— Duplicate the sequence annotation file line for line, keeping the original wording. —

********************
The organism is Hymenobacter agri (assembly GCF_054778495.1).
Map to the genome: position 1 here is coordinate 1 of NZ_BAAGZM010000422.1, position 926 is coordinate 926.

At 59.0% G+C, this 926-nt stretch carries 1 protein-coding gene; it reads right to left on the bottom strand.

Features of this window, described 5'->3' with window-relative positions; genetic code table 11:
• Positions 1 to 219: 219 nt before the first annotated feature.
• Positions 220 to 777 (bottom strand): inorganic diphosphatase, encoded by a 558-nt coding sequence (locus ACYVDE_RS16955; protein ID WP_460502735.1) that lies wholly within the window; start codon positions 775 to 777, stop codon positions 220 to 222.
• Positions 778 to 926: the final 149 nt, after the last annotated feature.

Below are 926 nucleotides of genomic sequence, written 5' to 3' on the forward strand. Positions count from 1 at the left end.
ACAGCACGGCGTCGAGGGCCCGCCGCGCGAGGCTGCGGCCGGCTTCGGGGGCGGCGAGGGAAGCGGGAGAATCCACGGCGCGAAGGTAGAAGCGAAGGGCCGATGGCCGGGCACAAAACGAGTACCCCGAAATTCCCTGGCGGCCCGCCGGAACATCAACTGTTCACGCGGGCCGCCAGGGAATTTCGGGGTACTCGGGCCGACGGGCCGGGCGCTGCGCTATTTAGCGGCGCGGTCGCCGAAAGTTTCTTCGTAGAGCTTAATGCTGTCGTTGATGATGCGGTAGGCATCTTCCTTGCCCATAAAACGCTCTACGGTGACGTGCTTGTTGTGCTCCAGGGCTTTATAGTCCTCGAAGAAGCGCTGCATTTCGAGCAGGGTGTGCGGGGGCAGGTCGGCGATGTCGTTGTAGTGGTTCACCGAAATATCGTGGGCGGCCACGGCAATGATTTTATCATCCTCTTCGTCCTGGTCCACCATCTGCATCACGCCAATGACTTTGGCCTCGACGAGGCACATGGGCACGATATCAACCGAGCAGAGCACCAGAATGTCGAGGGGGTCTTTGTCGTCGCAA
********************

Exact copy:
The organism is Hymenobacter agri (assembly GCF_054778495.1).
Map to the genome: position 1 here is coordinate 1 of NZ_BAAGZM010000422.1, position 926 is coordinate 926.

At 59.0% G+C, this 926-nt stretch carries 1 protein-coding gene; it reads right to left on the bottom strand.

Features of this window, described 5'->3' with window-relative positions; genetic code table 11:
• Positions 1 to 219: 219 nt before the first annotated feature.
• Positions 220 to 777 (bottom strand): inorganic diphosphatase, encoded by a 558-nt coding sequence (locus ACYVDE_RS16955; protein ID WP_460502735.1) that lies wholly within the window; start codon positions 775 to 777, stop codon positions 220 to 222.
• Positions 778 to 926: the final 149 nt, after the last annotated feature.

Below are 926 nucleotides of genomic sequence, written 5' to 3' on the forward strand. Positions count from 1 at the left end.
ACAGCACGGCGTCGAGGGCCCGCCGCGCGAGGCTGCGGCCGGCTTCGGGGGCGGCGAGGGAAGCGGGAGAATCCACGGCGCGAAGGTAGAAGCGAAGGGCCGATGGCCGGGCACAAAACGAGTACCCCGAAATTCCCTGGCGGCCCGCCGGAACATCAACTGTTCACGCGGGCCGCCAGGGAATTTCGGGGTACTCGGGCCGACGGGCCGGGCGCTGCGCTATTTAGCGGCGCGGTCGCCGAAAGTTTCTTCGTAGAGCTTAATGCTGTCGTTGATGATGCGGTAGGCATCTTCCTTGCCCATAAAACGCTCTACGGTGACGTGCTTGTTGTGCTCCAGGGCTTTATAGTCCTCGAAGAAGCGCTGCATTTCGAGCAGGGTGTGCGGGGGCAGGTCGGCGATGTCGTTGTAGTGGTTCACCGAAATATCGTGGGCGGCCACGGCAATGATTTTATCATCCTCTTCGTCCTGGTCCACCATCTGCATCACGCCAATGACTTTGGCCTCGACGAGGCACATGGGCACGATATCAACCGAGCAGAGCACCAGAATGTCGAGGGGGTCTTTGTCGTCGCAA